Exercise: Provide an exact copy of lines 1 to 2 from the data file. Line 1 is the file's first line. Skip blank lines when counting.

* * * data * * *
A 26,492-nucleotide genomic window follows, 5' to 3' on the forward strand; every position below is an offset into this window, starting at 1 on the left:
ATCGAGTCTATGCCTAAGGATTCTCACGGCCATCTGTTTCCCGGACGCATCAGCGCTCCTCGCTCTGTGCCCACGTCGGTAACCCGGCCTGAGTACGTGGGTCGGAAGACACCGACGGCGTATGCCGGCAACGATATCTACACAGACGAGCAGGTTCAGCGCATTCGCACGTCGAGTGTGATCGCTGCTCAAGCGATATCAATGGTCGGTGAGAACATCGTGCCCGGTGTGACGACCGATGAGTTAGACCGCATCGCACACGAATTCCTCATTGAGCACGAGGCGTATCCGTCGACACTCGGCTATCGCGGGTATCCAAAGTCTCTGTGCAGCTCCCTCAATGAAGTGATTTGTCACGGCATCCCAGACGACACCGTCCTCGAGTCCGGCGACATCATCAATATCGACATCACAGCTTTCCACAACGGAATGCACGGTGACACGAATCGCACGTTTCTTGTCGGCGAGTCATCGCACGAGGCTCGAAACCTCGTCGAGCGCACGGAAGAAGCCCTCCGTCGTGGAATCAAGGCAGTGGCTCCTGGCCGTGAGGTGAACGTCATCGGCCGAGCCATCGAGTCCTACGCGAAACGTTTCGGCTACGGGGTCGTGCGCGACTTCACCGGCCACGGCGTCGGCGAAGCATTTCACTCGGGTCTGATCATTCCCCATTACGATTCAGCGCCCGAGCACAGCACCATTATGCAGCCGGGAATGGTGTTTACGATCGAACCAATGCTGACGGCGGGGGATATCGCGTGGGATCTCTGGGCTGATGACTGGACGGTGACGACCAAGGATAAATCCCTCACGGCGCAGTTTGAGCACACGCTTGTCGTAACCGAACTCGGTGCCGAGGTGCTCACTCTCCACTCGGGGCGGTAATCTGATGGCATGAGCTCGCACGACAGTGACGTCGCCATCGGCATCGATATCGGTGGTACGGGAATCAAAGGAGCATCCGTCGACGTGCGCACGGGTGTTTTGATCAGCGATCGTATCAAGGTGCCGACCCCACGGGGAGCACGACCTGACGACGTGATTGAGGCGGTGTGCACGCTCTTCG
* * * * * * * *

A 26,492-nucleotide genomic window follows, 5' to 3' on the forward strand; every position below is an offset into this window, starting at 1 on the left:
ATCGAGTCTATGCCTAAGGATTCTCACGGCCATCTGTTTCCCGGACGCATCAGCGCTCCTCGCTCTGTGCCCACGTCGGTAACCCGGCCTGAGTACGTGGGTCGGAAGACACCGACGGCGTATGCCGGCAACGATATCTACACAGACGAGCAGGTTCAGCGCATTCGCACGTCGAGTGTGATCGCTGCTCAAGCGATATCAATGGTCGGTGAGAACATCGTGCCCGGTGTGACGACCGATGAGTTAGACCGCATCGCACACGAATTCCTCATTGAGCACGAGGCGTATCCGTCGACACTCGGCTATCGCGGGTATCCAAAGTCTCTGTGCAGCTCCCTCAATGAAGTGATTTGTCACGGCATCCCAGACGACACCGTCCTCGAGTCCGGCGACATCATCAATATCGACATCACAGCTTTCCACAACGGAATGCACGGTGACACGAATCGCACGTTTCTTGTCGGCGAGTCATCGCACGAGGCTCGAAACCTCGTCGAGCGCACGGAAGAAGCCCTCCGTCGTGGAATCAAGGCAGTGGCTCCTGGCCGTGAGGTGAACGTCATCGGCCGAGCCATCGAGTCCTACGCGAAACGTTTCGGCTACGGGGTCGTGCGCGACTTCACCGGCCACGGCGTCGGCGAAGCATTTCACTCGGGTCTGATCATTCCCCATTACGATTCAGCGCCCGAGCACAGCACCATTATGCAGCCGGGAATGGTGTTTACGATCGAACCAATGCTGACGGCGGGGGATATCGCGTGGGATCTCTGGGCTGATGACTGGACGGTGACGACCAAGGATAAATCCCTCACGGCGCAGTTTGAGCACACGCTTGTCGTAACCGAACTCGGTGCCGAGGTGCTCACTCTCCACTCGGGGCGGTAATCTGATGGCATGAGCTCGCACGACAGTGACGTCGCCATCGGCATCGATATCGGTGGTACGGGAATCAAAGGAGCATCCGTCGACGTGCGCACGGGTGTTTTGATCAGCGATCGTATCAAGGTGCCGACCCCACGGGGAGCACGACCTGACGACGTGATTGAGGCGGTGTGCACGCTCTTCG